Category Archives: houseplants

Holiday Plant Safety for Pets and Small Children

pointsettia_colors.2048Throughout the year we enjoy many types of plants in the house but it’s during the winter as we spend more time inside that we really come to appreciate them. My cat, Sam Spade, likes to sit on my drafting table and look at the bird feeder in the tree outside the window. Next to the table is a houseplant that I never gave a second thought to until he started nibbling on it recently.

The plant is a Tricolor dracaena marginata and I should have checked for toxicity when I first got it. Thankfully, he didn’t become nauseous or developed any other symptoms. Now I have a beautiful poinsettia on the table and soon I’ll be getting other holiday plants such as cyclamen, paperwhite narcissus, maybe a pink jasmine wreath or one with holly, ivy and evergreens. I also like those rosemary topiaries that are trained in the shape of a Christmas tree. I have already started one of those huge showy amaryllis bulbs and have Christmas cactus in several locations. How safe are these plants for Sam?

The classic plant to decorate our homes at this time of year is the poinsettia. I pointsettia_closeup.1920used to live in Pismo Beach where this plant grows tall in the mild winter weather. In Hawaii where my sister used to live they are used as hedges. Unfortunately, it’s too cold here in the mountains for poinsettia to survive outside at night.

The poinsettia is native to Mexico. In the 1820’s President Andrew Jackson appointed Joel Roberts Poinsettia as the first U.S. Ambassador to Mexico. In 1828 he found a beautiful shrub with large red “flowers” growing next to a road. He took cuttings and brought them back to his greenhouse in South Carolina. Because the leaves turn bright red around Christmas time they have been used as decorations for the holidays ever since.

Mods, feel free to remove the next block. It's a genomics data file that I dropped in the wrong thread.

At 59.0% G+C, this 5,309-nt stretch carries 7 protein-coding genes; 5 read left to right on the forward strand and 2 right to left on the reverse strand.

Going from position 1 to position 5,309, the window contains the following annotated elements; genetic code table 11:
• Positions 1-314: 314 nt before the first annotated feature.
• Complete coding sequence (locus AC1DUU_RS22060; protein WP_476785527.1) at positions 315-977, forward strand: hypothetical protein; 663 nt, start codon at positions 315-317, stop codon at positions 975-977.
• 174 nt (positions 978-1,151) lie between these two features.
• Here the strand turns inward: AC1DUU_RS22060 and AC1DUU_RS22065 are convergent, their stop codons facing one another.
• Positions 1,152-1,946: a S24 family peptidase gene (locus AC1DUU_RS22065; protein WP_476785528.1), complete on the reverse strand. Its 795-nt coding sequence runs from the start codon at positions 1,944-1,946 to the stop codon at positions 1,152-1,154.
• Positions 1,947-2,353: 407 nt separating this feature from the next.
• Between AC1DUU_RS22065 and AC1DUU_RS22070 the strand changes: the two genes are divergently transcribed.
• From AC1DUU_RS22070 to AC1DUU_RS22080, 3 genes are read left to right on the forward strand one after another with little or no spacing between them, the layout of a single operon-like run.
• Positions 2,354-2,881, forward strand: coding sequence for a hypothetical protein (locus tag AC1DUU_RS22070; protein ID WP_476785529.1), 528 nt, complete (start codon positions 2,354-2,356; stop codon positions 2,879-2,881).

Poinsettia hold up well inside either as a cut flower or a living plant. They need a bright spot in the house and the soil should be allowed to dry slightly but not completely between watering. Deprive them of either of these requirements and the lower leaves will yellow and drop. Also be sure they aren’t sitting in water at the bottom of the container. Poinsettia are brittle but if you break off a branch, sear the end of the stem with a flame and it will hold up quite well in a vase or arrangement.

Are poinsettia poisonous? Ohio State University conducted extensive research and concluded that although poinsettia sap from leaves and flowers that might give you a stomach ache if you ate them they won’t seriously hurt you. The sap may cause a rash if it comes in contact with the skin on some people. With this in mind, you should keep poinsettia plants out of the reach of curious pets and small children.

cyclamen_red_white.2048There are other pets in my household including another cat named Archer and Sherman, the Welch springer spaniel. I usually put a couple red and white cyclamen on a table in the house. Are cyclamen safe around them?

According to the Pet Poison Helpline cyclamen are mild to moderately toxic to dogs and cats if ingested but it’s the root or corm that is especially toxic if ingested in large quantities. . Keep in mind that pets and people differ in which plants are toxic and to what agree. According to Dr. Leonard Perry of the University of Vermont, it’s the corm or tuber of the cyclamen that contains triterpenoid saponins and it is unlikely that humans (including children) would eat the thickened roots and be affected.amaryllis_white